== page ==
Zinc 1 mg/mL (Zinc Chloride Injection, USP) is a sterile, nonpyrogenic solution intended for use as an additive to intravenous solutions for total parenteral nutrition (TPN). Each mL of solution contains 2.09 mg zinc chloride and 9 mg sodium chloride. The solution contains no bacteriostat, antimicrobial agent or added buffer. The pH is 2.0 (1.5 to 2.5); product may contain hydrochloric acid and sodium hydroxide for pH adjustment. The osmolarity is 0.354 m0smoL/mL (calc.). Zinc Chloride, USP is chemically designated ZnCl2, a white crystalline compound freely soluble in water.
Sodium Chloride, USP is chemically designated NaCl, a white crystalline compound freely soluble in water.
The semi-rigid vial is fabricated from a specially formulated polyolefin. It is a copolymer of ethylene and propylene. The safety of the plastic has been confirmed by tests in animals according to USP biological standards for plastic containers. The small amount of water vapor that can pass through the plastic container wall will not significantly alter the drug concentration.
Zinc 1 mg/mL (Zinc Chloride Injection, USP) is indicated for use as a supplement to intravenous solutions given for TPN. Administration helps to maintain zinc serum levels and to prevent depletion of endogenous stores, and subsequent deficiency symptoms.
DOSAGE AND ADMINISTRATION
Zinc 1 mg/mL (Zinc Chloride Injection, USP) contains 1 mg zinc/mL and is administered intravenously only after dilution. The additive should be diluted prior to administration in a volume of fluid not less than 100 mL. For the metabolically stable adult receiving TPN, the suggested intravenous dosage is 2.5 to 4 mg zinc/day (2.5 to 4 mL/day). An additional 2 mg zinc/day (2 mL/day) is suggested for acute catabolic states. For the stable adult with fluid loss from the small bowel, an additional 12.2 mg zinc/liter of small bowel fluid lost (12.2 mL/liter of small bowel fluid lost), or an additional 17.1 mg zinc/kg of stool or ileostomy output (17.1 mL/kg of stool or ileostomy output) is recommended. Frequent monitoring of zinc blood levels is suggested for patients receiving more than the usual maintenance dosage level of zinc.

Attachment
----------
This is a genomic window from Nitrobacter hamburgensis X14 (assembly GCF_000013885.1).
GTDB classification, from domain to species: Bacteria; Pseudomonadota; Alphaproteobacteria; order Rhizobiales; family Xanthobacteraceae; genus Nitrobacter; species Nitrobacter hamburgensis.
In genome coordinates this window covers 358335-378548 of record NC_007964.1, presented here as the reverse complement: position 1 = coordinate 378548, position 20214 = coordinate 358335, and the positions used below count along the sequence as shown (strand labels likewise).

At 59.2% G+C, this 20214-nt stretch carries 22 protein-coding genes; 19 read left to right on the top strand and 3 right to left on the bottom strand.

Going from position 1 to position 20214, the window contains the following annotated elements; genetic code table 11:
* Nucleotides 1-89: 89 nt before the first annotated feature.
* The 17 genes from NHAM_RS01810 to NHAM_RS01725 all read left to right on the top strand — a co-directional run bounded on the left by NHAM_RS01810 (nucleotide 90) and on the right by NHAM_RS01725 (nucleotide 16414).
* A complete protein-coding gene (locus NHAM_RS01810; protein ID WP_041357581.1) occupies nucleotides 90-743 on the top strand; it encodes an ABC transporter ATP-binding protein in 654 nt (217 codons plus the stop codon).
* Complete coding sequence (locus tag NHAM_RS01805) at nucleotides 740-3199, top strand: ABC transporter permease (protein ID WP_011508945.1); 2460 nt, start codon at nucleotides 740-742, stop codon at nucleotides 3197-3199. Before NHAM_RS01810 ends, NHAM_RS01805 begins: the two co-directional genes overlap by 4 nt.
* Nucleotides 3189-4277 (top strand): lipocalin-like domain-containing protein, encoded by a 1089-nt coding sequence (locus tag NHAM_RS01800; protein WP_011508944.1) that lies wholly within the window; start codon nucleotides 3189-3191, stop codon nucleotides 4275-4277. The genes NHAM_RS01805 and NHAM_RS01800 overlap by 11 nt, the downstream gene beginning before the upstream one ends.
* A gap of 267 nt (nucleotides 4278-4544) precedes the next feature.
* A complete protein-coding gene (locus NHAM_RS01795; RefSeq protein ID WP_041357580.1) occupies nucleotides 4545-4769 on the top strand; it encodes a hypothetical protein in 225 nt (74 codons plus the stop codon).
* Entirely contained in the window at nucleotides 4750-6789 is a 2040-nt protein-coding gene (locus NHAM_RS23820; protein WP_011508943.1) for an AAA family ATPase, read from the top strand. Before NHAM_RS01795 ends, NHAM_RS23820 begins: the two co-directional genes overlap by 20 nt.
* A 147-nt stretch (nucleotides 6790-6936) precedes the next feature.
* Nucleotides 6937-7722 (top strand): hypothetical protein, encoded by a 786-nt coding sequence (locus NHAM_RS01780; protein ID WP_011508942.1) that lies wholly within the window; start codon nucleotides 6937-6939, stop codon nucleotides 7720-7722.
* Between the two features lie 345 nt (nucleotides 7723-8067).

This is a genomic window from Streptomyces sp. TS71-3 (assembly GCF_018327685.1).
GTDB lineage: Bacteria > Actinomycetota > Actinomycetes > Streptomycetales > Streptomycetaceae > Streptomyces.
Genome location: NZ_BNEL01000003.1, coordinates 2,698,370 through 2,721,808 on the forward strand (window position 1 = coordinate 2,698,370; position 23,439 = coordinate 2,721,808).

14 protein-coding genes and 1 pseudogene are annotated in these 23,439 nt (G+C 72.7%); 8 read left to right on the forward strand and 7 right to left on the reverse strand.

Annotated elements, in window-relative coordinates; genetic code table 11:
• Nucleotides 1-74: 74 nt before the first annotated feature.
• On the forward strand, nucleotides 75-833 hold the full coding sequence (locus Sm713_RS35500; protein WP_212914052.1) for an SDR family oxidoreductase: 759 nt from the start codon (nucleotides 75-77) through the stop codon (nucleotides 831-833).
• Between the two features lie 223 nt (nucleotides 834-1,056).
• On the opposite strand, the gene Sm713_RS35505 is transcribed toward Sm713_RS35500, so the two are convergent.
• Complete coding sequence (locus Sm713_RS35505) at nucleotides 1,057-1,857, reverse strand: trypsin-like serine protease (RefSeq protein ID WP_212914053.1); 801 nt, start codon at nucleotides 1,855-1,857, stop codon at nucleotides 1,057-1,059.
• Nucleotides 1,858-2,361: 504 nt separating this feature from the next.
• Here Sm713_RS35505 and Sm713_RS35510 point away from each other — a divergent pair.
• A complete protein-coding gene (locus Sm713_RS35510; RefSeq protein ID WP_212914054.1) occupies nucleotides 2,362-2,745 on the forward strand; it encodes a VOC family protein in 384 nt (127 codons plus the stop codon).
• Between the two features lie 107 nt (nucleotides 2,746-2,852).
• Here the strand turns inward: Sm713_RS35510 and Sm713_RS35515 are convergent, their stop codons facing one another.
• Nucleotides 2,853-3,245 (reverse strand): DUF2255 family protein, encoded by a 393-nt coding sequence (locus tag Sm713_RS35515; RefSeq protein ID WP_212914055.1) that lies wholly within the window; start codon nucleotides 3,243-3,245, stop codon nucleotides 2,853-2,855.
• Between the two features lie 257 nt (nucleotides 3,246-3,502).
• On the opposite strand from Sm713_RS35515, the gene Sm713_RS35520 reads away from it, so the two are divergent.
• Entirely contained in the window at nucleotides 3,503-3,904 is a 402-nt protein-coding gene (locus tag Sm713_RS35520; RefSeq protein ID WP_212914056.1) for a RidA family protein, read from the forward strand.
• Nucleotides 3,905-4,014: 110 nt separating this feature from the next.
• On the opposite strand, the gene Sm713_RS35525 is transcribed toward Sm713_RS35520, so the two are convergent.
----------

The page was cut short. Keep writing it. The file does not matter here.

For full term infants and children up to 5 years of age, 100 mcg zinc/kg/day
(0.1 mL/kg/day) is recommended. For premature infants (birth weight less than 1500 g) up to 3 kg in body weight, 300 mcg zinc/kg/day (0.3 mL/kg/day) is suggested.
Zinc 1 mg/mL (Zinc Chloride Injection, USP) is supplied in 10 mL Plastic Vials (List No. 4090).
Store at 20 to 25°C (68 to 77°F). [See USP Controlled Room Temperature.]
HOSPIRA, INC., LAKE FOREST, IL 60045 USA. Revised: October, 2004
Direct intramuscular or intravenous injection of Zinc 1 mg/mL (Zinc Chloride Injection, USP) is contraindicated as the acidic pH of the solution (2) may cause considerable tissue irritation.
Severe kidney disease may make it necessary to reduce or omit chromium and zinc doses because these elements are primarily eliminated in the urine.
WARNING: This product contains aluminum that may be toxic. Aluminum may reach toxic levels with prolonged parenteral administration if kidney function is impaired. Premature neonates are particularly at risk because their kidneys are immature, and they require large amounts of calcium and phosphate solutions, which contain aluminum.
Research indicates that patients with impaired kidney function, including premature neonates, who receive parenteral levels of aluminum at greater than 4 to 5 mcg/kg/day accumulate aluminum at levels associated with central nervous system and bone toxicity. Tissue loading may occur at even lower rates of administration.
Do not use unless the solution is clear and the seal is intact.
Zinc 1 mg/mL (Zinc Chloride Injection, USP) should only be used in conjunction with a pharmacy directed admixture program using aseptic technique in a laminar flow environment; it should be used promptly and in a single operation without any repeated penetrations. Solution contains no preservatives; discard unused portion immediately after admixture procedure is completed.